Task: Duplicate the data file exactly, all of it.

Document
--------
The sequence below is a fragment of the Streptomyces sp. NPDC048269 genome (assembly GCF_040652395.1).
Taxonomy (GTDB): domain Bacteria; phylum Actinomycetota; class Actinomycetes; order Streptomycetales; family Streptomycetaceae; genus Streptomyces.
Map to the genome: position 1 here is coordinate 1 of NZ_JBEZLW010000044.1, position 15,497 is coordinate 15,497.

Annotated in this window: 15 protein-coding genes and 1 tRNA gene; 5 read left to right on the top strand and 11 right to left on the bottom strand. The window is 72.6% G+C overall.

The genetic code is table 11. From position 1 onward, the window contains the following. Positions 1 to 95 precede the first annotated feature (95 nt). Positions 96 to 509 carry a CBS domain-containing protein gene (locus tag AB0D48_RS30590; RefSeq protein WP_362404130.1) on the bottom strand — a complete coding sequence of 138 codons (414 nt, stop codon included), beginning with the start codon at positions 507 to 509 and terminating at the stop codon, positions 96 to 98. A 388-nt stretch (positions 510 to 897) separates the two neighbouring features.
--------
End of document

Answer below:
The sequence below is a fragment of the Streptomyces sp. NPDC048269 genome (assembly GCF_040652395.1).
Taxonomy (GTDB): domain Bacteria; phylum Actinomycetota; class Actinomycetes; order Streptomycetales; family Streptomycetaceae; genus Streptomyces.
Map to the genome: position 1 here is coordinate 1 of NZ_JBEZLW010000044.1, position 15,497 is coordinate 15,497.

Annotated in this window: 15 protein-coding genes and 1 tRNA gene; 5 read left to right on the top strand and 11 right to left on the bottom strand. The window is 72.6% G+C overall.

The genetic code is table 11. From position 1 onward, the window contains the following. Positions 1 to 95 precede the first annotated feature (95 nt). Positions 96 to 509 carry a CBS domain-containing protein gene (locus tag AB0D48_RS30590; RefSeq protein WP_362404130.1) on the bottom strand — a complete coding sequence of 138 codons (414 nt, stop codon included), beginning with the start codon at positions 507 to 509 and terminating at the stop codon, positions 96 to 98. A 388-nt stretch (positions 510 to 897) separates the two neighbouring features.